While the Prize showcases the incredible work of scientists in the field, their work can’t end in the remote reaches of the wild. Oftentimes it takes an ambassador to inspire and encourage the public to find their own role in conservation efforts, both locally and globally, and to create conversations regarding wild things in wild places. The Indianapolis Prize created the Jane Alexander Global Wildlife Ambassador Award to recognize this dedicated advocacy and outreach, and the inestimable contributions of a very few remarkable men and women who are changing the future by sharing their passion for our planet’s wild wonders with others. Named in honor of award-winning actor and dedicated conservationist Jane Alexander, the “Ambassador” award is given to an individual who supports the natural world by leading others to action and lending a credible, consistent and effective public voice for the sustainability of wildlife. The Indianapolis Prize team is grateful for the advocacy and devotion of many public figures who have joined Indianapolis Prize programs, including actors Josh Duhamel, Alfre Woodard, and Sam Waterston, the late composer Marvin Hamlisch, and many others. Like Jane Alexander, these individuals are using their voices to create positive change for species around the world. The next Jane Alexander Global Wildlife Ambassador Award winner will be recognized as the conservation community comes together for the Indianapolis Prize Gala on Sept. 12, 2020.
His characters on the big screen are daring, courageous and on save-the-world kinds of missions. In real life, it’s much the same for actor and environmentalist Harrison Ford. His bold devotion to planet Earth is truly heroic, earning him the 2018 Jane Alexander Global Wildlife Ambassador title. A dedicated supporter of Conservation International for more than 25 years, Ford believes nothing is more important than preserving the environment. Through his extensive work, whether patrolling the Hudson River by helicopter or trekking through the forests of Indonesia to understand the unsustainable palm oil crisis affecting species like orangutans, including young apes at rescue and rehabilitation centers in Nyaru Menteng, his hands-on approach has led him on worldwide excursions alongside respected scientists and experts. He gave voice to the Nature is Speaking film, The Ocean, and helped secure the protection of more than 40 million acres on three continents as part of the Global Conservation Fund, making him a true hero for wild things and wild places.Play Video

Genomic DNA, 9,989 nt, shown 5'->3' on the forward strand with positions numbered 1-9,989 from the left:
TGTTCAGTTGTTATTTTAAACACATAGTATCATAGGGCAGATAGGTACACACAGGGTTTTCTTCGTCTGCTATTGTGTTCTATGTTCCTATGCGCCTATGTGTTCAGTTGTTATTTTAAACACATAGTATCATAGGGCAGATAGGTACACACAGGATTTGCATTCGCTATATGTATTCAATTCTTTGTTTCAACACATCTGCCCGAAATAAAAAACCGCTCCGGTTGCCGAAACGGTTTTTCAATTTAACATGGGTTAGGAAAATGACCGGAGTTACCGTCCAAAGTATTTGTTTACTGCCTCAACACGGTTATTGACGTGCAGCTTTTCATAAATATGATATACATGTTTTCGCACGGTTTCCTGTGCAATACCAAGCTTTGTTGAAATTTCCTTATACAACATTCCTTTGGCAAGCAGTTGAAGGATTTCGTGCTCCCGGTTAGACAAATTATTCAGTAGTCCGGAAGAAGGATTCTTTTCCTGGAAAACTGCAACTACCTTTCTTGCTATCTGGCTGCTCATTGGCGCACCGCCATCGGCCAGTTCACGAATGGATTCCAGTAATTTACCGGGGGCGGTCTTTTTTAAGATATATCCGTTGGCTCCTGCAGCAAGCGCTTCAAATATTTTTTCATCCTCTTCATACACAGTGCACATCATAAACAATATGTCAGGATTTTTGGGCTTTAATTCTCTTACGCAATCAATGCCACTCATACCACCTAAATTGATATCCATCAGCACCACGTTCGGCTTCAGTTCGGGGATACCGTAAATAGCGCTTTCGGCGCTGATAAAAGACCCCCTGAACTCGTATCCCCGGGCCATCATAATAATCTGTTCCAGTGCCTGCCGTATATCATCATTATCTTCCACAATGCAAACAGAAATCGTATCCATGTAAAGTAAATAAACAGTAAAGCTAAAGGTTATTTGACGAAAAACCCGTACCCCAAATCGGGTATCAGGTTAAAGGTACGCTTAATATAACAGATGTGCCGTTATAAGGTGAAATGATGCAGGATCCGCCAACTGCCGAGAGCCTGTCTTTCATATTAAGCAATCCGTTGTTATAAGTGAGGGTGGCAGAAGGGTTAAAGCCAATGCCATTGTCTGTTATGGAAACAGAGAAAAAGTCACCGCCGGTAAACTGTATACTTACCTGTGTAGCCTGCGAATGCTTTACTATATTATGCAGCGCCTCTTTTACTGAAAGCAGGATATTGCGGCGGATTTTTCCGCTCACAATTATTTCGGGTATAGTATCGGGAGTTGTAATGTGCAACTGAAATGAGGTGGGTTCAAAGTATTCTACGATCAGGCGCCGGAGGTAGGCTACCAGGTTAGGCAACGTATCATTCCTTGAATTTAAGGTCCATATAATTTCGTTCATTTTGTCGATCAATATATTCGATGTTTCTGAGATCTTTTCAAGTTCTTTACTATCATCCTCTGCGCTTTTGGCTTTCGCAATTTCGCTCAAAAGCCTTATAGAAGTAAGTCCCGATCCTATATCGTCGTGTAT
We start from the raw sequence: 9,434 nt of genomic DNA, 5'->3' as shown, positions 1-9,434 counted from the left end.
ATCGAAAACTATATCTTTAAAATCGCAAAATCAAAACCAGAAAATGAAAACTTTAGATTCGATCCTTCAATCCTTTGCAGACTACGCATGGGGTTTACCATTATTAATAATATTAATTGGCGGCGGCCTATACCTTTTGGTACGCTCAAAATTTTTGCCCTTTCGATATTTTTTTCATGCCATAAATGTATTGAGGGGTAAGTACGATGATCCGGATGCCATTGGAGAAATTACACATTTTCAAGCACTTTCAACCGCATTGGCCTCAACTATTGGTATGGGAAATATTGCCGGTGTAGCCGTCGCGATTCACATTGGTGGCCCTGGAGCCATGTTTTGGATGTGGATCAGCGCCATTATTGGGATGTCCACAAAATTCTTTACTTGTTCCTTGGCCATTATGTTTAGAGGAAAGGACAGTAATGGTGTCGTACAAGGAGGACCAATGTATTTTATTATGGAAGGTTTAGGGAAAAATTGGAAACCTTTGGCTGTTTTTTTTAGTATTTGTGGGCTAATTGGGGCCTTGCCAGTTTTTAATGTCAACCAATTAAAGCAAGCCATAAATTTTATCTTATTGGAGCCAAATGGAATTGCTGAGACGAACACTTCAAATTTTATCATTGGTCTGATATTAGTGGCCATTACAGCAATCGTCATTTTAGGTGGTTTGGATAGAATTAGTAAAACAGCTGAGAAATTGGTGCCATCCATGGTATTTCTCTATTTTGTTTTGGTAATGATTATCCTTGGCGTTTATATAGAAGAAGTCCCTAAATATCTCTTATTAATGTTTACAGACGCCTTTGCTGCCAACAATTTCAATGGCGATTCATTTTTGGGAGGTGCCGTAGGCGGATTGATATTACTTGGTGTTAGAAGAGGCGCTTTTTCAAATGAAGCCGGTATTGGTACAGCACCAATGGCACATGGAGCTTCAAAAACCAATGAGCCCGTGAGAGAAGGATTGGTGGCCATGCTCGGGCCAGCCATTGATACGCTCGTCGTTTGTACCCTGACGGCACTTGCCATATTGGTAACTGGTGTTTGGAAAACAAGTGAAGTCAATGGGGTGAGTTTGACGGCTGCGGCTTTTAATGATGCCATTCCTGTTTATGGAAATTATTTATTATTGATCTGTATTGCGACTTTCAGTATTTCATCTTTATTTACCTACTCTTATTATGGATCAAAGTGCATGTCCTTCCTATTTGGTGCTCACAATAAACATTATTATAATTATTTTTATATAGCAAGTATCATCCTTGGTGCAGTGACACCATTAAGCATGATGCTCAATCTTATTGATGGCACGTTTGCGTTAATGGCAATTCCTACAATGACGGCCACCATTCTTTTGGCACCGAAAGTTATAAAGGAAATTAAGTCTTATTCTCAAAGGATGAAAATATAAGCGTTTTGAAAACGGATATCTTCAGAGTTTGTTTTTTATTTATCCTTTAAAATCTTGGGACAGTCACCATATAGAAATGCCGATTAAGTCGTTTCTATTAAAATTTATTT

Sigourney Weaver, an award-winning actor, has been an advocate for the mountain gorillas of Rwanda since her starring role in the 1988 film Gorillas in the Mist, and serves as honorary chair of the Dian Fossey Gorilla Fund International. Sigourney brought her credibility to BBC’s highly popular series Planet Earth as narrator, joined other conservationists at the United Nations General Assembly in 2006, and has earned multiple awards from the Explorer’s Club and Audubon’s Women in Conservation. Weaver has captivated audiences with unique and memorable characters. She continues to lend her voice in honor of conservation efforts and roles.
The inaugural Jane Alexander Global Wildlife Ambassador Award was presented to its namesake in recognition of her decades-long commitment as a voice and champion for species. Jane considers being a conservationist her most important and challenging role, and this award will continue to showcase strides being made to protect Earth’s incredible animals and habitats. The Tony and Emmy award-winning actor’s advocacy for wild things and wild places has included involvement with the Wildlife Conservation Society, the Audubon Society and Panthera. An avid author, her most recent book, Wild Things, Wild Places, tells about her travels with field biologists over the past 35 years. Alexander is and Honorary Chair of the Indianapolis Prize.Play Video